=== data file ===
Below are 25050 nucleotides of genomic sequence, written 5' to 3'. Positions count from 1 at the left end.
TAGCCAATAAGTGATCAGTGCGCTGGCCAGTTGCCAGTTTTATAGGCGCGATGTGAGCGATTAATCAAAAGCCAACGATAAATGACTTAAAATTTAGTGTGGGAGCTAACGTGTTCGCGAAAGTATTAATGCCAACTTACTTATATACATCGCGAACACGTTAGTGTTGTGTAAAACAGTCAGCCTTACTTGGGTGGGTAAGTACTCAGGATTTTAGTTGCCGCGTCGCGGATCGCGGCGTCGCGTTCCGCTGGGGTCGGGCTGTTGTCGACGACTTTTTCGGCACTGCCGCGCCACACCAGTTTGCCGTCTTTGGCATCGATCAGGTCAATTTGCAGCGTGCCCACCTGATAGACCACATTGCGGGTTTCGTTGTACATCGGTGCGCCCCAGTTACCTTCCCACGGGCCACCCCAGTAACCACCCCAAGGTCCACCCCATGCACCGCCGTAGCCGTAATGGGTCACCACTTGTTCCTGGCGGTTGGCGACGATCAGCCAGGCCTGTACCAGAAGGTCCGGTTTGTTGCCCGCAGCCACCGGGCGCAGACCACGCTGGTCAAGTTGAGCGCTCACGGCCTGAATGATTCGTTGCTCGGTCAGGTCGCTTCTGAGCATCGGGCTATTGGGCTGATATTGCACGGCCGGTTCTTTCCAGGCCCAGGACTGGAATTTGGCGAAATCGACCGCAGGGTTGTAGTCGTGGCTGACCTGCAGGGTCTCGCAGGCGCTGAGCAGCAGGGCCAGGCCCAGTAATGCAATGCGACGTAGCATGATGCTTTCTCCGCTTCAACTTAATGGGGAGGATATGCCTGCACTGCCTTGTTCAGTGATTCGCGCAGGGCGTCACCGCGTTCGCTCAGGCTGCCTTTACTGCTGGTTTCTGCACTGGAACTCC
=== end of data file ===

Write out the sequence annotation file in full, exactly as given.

Below are 25050 nucleotides of genomic sequence, written 5' to 3'. Positions count from 1 at the left end.
TAGCCAATAAGTGATCAGTGCGCTGGCCAGTTGCCAGTTTTATAGGCGCGATGTGAGCGATTAATCAAAAGCCAACGATAAATGACTTAAAATTTAGTGTGGGAGCTAACGTGTTCGCGAAAGTATTAATGCCAACTTACTTATATACATCGCGAACACGTTAGTGTTGTGTAAAACAGTCAGCCTTACTTGGGTGGGTAAGTACTCAGGATTTTAGTTGCCGCGTCGCGGATCGCGGCGTCGCGTTCCGCTGGGGTCGGGCTGTTGTCGACGACTTTTTCGGCACTGCCGCGCCACACCAGTTTGCCGTCTTTGGCATCGATCAGGTCAATTTGCAGCGTGCCCACCTGATAGACCACATTGCGGGTTTCGTTGTACATCGGTGCGCCCCAGTTACCTTCCCACGGGCCACCCCAGTAACCACCCCAAGGTCCACCCCATGCACCGCCGTAGCCGTAATGGGTCACCACTTGTTCCTGGCGGTTGGCGACGATCAGCCAGGCCTGTACCAGAAGGTCCGGTTTGTTGCCCGCAGCCACCGGGCGCAGACCACGCTGGTCAAGTTGAGCGCTCACGGCCTGAATGATTCGTTGCTCGGTCAGGTCGCTTCTGAGCATCGGGCTATTGGGCTGATATTGCACGGCCGGTTCTTTCCAGGCCCAGGACTGGAATTTGGCGAAATCGACCGCAGGGTTGTAGTCGTGGCTGACCTGCAGGGTCTCGCAGGCGCTGAGCAGCAGGGCCAGGCCCAGTAATGCAATGCGACGTAGCATGATGCTTTCTCCGCTTCAACTTAATGGGGAGGATATGCCTGCACTGCCTTGTTCAGTGATTCGCGCAGGGCGTCACCGCGTTCGCTCAGGCTGCCTTTACTGCTGGTTTCTGCACTGGAACTCC